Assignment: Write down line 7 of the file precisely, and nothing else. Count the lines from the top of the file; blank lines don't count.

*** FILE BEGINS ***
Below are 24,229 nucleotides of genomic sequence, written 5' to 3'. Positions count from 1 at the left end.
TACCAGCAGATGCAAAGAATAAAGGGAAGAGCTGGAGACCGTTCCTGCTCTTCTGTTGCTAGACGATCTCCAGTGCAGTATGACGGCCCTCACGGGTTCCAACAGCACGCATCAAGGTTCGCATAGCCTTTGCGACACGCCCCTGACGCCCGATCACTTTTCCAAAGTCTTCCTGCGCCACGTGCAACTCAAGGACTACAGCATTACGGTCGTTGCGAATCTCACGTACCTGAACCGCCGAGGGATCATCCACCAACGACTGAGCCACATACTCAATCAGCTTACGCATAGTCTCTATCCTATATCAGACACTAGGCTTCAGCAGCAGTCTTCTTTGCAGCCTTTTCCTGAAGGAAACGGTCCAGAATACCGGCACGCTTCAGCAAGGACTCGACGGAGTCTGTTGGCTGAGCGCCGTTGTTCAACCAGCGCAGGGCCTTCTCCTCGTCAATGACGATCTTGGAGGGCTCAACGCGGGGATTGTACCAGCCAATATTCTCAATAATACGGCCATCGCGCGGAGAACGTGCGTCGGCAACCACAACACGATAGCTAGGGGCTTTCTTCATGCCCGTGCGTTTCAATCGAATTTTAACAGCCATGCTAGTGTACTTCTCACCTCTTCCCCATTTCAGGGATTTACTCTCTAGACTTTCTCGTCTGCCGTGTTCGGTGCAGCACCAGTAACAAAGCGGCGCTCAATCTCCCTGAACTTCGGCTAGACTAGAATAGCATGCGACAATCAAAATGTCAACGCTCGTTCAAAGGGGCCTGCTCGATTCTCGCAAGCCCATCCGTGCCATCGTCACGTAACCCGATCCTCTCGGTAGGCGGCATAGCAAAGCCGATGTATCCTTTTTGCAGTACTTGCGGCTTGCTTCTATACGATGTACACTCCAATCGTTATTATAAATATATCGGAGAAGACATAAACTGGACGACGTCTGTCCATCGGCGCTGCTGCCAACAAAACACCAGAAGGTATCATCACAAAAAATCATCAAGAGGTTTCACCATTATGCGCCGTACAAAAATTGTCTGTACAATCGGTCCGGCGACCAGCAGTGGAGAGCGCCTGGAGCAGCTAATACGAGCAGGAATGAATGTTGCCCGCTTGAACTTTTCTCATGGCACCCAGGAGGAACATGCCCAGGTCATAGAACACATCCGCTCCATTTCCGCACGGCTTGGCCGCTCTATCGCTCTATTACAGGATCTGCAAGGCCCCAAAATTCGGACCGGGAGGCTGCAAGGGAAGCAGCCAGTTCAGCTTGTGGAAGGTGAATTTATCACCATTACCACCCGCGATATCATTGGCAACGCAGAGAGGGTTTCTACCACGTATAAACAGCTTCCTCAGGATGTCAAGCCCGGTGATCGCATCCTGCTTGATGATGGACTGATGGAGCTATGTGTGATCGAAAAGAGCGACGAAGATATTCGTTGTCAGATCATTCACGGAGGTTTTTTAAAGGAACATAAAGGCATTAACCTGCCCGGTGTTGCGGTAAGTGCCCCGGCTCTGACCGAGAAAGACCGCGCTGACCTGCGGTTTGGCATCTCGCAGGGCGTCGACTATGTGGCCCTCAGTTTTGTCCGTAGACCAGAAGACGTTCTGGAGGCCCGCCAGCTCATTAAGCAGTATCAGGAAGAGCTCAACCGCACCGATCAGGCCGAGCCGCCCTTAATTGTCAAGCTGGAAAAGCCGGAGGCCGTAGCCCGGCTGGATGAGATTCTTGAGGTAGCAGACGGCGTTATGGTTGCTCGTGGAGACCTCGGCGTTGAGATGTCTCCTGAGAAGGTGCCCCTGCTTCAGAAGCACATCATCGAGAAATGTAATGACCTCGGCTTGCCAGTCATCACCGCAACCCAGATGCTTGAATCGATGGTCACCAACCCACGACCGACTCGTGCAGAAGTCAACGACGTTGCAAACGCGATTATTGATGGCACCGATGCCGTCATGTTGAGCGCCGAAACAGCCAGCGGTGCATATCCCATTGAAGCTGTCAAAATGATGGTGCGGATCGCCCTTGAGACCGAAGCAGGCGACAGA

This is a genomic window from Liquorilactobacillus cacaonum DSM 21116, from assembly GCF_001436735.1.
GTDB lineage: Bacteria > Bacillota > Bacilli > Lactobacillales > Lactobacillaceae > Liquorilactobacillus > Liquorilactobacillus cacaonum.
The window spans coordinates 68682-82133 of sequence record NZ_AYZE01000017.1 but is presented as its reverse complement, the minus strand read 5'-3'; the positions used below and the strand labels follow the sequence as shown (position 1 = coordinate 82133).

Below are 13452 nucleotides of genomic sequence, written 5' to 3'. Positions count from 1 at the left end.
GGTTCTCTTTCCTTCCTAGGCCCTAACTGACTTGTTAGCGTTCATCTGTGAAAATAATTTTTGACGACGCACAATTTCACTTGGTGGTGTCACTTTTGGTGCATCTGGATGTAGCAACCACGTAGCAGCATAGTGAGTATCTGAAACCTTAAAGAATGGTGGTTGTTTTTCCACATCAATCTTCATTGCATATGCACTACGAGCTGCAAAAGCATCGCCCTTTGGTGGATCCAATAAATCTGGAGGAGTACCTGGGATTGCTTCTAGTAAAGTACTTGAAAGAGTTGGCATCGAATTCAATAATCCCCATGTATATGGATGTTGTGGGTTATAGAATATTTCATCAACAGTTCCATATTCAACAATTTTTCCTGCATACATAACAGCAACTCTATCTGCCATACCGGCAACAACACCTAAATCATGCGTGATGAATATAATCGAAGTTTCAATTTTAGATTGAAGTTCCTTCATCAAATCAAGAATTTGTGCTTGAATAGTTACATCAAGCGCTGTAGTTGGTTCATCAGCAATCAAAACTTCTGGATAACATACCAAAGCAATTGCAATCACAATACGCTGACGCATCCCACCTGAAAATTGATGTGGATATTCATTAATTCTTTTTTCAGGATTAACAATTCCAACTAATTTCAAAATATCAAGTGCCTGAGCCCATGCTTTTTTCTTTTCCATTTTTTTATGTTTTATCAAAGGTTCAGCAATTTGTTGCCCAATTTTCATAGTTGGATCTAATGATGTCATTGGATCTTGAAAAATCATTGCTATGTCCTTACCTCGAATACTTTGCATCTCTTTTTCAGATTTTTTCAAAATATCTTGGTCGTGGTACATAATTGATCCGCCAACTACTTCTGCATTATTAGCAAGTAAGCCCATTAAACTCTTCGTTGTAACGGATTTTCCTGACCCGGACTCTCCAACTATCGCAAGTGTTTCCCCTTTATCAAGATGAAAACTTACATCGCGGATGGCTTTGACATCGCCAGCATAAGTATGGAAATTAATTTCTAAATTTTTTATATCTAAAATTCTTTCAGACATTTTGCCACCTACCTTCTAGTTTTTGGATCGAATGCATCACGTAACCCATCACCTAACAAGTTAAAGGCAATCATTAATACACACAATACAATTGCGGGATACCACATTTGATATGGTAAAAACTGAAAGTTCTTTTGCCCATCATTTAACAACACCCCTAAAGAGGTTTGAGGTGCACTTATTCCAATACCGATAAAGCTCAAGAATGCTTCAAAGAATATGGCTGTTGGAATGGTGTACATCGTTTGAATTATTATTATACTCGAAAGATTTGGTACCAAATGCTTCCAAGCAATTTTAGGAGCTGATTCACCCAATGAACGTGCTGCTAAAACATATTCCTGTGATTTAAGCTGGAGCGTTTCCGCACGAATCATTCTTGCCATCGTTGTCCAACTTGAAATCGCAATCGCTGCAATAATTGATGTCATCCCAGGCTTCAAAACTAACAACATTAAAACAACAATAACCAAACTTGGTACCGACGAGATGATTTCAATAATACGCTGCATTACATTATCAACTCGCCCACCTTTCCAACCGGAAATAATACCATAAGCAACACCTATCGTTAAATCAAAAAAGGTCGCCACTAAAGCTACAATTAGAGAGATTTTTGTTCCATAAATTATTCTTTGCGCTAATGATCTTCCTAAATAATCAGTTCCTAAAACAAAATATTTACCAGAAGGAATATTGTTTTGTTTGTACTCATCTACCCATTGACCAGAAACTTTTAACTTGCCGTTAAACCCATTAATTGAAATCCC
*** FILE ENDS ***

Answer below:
GGTTCTCTTTCCTTCCTAGGCCCTAACTGACTTGTTAGCGTTCATCTGTGAAAATAATTTTTGACGACGCACAATTTCACTTGGTGGTGTCACTTTTGGTGCATCTGGATGTAGCAACCACGTAGCAGCATAGTGAGTATCTGAAACCTTAAAGAATGGTGGTTGTTTTTCCACATCAATCTTCATTGCATATGCACTACGAGCTGCAAAAGCATCGCCCTTTGGTGGATCCAATAAATCTGGAGGAGTACCTGGGATTGCTTCTAGTAAAGTACTTGAAAGAGTTGGCATCGAATTCAATAATCCCCATGTATATGGATGTTGTGGGTTATAGAATATTTCATCAACAGTTCCATATTCAACAATTTTTCCTGCATACATAACAGCAACTCTATCTGCCATACCGGCAACAACACCTAAATCATGCGTGATGAATATAATCGAAGTTTCAATTTTAGATTGAAGTTCCTTCATCAAATCAAGAATTTGTGCTTGAATAGTTACATCAAGCGCTGTAGTTGGTTCATCAGCAATCAAAACTTCTGGATAACATACCAAAGCAATTGCAATCACAATACGCTGACGCATCCCACCTGAAAATTGATGTGGATATTCATTAATTCTTTTTTCAGGATTAACAATTCCAACTAATTTCAAAATATCAAGTGCCTGAGCCCATGCTTTTTTCTTTTCCATTTTTTTATGTTTTATCAAAGGTTCAGCAATTTGTTGCCCAATTTTCATAGTTGGATCTAATGATGTCATTGGATCTTGAAAAATCATTGCTATGTCCTTACCTCGAATACTTTGCATCTCTTTTTCAGATTTTTTCAAAATATCTTGGTCGTGGTACATAATTGATCCGCCAACTACTTCTGCATTATTAGCAAGTAAGCCCATTAAACTCTTCGTTGTAACGGATTTTCCTGACCCGGACTCTCCAACTATCGCAAGTGTTTCCCCTTTATCAAGATGAAAACTTACATCGCGGATGGCTTTGACATCGCCAGCATAAGTATGGAAATTAATTTCTAAATTTTTTATATCTAAAATTCTTTCAGACATTTTGCCACCTACCTTCTAGTTTTTGGATCGAATGCATCACGTAACCCATCACCTAACAAGTTAAAGGCAATCATTAATACACACAATACAATTGCGGGATACCACATTTGATATGGTAAAAACTGAAAGTTCTTTTGCCCATCATTTAACAACACCCCTAAAGAGGTTTGAGGTGCACTTATTCCAATACCGATAAAGCTCAAGAATGCTTCAAAGAATATGGCTGTTGGAATGGTGTACATCGTTTGAATTATTATTATACTCGAAAGATTTGGTACCAAATGCTTCCAAGCAATTTTAGGAGCTGATTCACCCAATGAACGTGCTGCTAAAACATATTCCTGTGATTTAAGCTGGAGCGTTTCCGCACGAATCATTCTTGCCATCGTTGTCCAACTTGAAATCGCAATCGCTGCAATAATTGATGTCATCCCAGGCTTCAAAACTAACAACATTAAAACAACAATAACCAAACTTGGTACCGACGAGATGATTTCAATAATACGCTGCATTACATTATCAACTCGCCCACCTTTCCAACCGGAAATAATACCATAAGCAACACCTATCGTTAAATCAAAAAAGGTCGCCACTAAAGCTACAATTAGAGAGATTTTTGTTCCATAAATTATTCTTTGCGCTAATGATCTTCCTAAATAATCAGTTCCTAAAACAAAATATTTACCAGAAGGAATATTGTTTTGTTTGTACTCATCTACCCATTGACCAGAAACTTTTAACTTGCCGTTAAACCCATTAATTGAAATCCC